Tumor necrosis factor-α (TNF-α) plays an important role in innate immunity. Recent in vitro studies have shown that TNF-α may also serve as a growth factor for some bacteria. We examined the physiologic relevance of this phenomenon both in vitro and in vivo. Recombinant mouse TNF-α increased in vitro proliferation of Escherichia coli but not Pseudomonas aeruginosa in a concentration-dependent manner, and this effect was attenuated by anti-TNF-α antibodies. However, in vivo, TNF-α gene-deficient (TNF-α-/-) mice showed higher mortality than wild-type (TNF-α+/+) mice after inoculation of intranasal bacteria. An impaired bacterial clearance in TNF-α-/- mice was associated with decreased systemic concentrations of chemokine macrophage inflammatory protein-2, reduced pulmonary neutrophil recruitment, and depressed expression of neutrophil CD11b and CD16/CD32, suggesting that the effect of TNF-α on E. coli growth was outweighed by the recruited neutrophils. We also demonstrated that neutropenic TNF-α+/+ mice had approximately 100-fold higher E. coli counts In their lungs than TNF-α-/- mice, although survival rates in both groups were similar. We conclude that TNF-α augments E. coli growth in vitro and in vivo. However, in vivo, this effect becomes only apparent in neutropenic animals. The relevance of these findings for immune compromised patients remains to be investigated.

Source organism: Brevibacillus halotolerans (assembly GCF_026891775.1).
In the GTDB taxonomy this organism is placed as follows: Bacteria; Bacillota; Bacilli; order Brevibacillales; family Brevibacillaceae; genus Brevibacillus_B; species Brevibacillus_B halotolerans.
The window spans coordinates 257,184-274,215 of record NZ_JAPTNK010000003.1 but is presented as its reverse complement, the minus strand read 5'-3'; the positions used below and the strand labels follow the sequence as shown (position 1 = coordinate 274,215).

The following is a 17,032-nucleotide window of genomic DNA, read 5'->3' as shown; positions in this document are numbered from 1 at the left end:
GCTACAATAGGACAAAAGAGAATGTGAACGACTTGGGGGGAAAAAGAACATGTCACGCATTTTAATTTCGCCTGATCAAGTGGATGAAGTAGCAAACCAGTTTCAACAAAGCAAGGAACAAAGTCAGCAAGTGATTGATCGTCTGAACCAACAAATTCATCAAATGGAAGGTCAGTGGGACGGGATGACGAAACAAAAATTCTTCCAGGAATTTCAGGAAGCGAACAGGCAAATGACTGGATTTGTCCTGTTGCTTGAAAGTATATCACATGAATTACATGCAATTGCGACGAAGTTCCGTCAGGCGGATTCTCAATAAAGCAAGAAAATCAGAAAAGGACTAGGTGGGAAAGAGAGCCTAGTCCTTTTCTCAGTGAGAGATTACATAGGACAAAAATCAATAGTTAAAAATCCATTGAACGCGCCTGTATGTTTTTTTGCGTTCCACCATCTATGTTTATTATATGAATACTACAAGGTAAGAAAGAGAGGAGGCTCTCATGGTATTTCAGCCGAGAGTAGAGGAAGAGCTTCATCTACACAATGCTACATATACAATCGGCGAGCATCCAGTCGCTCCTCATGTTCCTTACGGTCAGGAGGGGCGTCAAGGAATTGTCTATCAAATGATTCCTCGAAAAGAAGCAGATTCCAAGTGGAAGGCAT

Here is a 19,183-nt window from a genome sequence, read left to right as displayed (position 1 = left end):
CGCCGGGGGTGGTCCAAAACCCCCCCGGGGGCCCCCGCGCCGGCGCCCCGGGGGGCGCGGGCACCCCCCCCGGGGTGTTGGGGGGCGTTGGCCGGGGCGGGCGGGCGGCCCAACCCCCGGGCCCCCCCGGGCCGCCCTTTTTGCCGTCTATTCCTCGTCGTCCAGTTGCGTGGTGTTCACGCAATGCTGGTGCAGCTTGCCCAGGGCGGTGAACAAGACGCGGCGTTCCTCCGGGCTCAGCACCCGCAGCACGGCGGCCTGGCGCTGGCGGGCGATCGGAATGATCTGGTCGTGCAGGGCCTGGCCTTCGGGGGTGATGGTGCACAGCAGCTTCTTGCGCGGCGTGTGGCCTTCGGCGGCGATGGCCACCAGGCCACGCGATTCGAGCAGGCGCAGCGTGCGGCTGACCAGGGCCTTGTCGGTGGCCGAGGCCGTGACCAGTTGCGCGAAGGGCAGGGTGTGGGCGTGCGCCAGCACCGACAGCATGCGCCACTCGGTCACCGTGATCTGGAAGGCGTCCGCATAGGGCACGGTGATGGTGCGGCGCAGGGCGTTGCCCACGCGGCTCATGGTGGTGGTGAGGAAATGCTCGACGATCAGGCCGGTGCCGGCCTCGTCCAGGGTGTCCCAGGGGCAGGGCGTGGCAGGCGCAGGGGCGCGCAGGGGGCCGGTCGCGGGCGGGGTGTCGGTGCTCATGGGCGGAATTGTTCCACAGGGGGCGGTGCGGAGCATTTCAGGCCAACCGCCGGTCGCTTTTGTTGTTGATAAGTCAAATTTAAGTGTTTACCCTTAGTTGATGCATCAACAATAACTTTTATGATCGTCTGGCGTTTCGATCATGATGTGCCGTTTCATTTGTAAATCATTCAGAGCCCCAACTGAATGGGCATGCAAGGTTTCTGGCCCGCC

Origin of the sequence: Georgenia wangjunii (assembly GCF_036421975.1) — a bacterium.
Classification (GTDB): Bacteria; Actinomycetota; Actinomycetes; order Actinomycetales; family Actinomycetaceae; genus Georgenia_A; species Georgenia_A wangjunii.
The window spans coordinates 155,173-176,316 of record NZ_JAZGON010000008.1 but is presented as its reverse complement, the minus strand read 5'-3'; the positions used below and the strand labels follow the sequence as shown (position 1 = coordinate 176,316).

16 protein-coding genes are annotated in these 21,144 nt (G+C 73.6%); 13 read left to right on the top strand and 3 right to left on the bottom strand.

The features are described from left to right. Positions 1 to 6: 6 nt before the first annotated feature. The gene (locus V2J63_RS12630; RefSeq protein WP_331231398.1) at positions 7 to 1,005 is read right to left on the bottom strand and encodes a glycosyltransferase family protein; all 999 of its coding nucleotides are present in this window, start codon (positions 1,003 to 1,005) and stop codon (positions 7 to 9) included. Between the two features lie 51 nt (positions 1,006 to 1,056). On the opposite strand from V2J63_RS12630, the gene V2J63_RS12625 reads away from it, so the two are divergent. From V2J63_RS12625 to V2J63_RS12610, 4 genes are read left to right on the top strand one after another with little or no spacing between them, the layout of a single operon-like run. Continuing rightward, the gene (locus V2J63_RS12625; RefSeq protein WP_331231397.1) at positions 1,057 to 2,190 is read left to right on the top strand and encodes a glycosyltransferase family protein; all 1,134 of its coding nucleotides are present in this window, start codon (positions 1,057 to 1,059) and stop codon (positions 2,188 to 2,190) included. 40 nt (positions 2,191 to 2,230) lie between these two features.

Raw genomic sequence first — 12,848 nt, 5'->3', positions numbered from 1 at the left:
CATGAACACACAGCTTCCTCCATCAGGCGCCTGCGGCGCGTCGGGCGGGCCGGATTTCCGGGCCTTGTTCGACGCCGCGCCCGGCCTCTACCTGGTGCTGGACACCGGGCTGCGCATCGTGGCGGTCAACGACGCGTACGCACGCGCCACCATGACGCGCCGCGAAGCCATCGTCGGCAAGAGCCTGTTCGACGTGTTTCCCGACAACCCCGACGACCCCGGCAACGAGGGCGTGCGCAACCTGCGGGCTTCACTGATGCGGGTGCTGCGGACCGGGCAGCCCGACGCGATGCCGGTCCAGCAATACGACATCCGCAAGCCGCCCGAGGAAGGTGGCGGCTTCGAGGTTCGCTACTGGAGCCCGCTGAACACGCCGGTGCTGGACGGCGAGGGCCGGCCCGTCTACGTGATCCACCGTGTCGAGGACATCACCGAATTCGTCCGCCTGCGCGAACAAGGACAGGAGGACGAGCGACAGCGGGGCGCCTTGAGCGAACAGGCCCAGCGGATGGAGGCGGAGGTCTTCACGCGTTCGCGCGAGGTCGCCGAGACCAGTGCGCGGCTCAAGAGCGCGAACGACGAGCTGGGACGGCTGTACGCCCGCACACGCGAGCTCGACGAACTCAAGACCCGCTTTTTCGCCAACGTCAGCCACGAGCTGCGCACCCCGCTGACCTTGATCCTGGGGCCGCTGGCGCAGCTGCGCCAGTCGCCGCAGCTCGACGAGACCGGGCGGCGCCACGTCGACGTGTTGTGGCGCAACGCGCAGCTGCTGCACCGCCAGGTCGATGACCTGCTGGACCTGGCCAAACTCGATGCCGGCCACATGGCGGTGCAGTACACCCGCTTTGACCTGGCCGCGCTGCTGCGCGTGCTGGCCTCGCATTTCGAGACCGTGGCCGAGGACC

|Number of pages||9|
|Journal||American Journal of Respiratory and Critical Care Medicine|
|State||Published - 15 Dec 2003|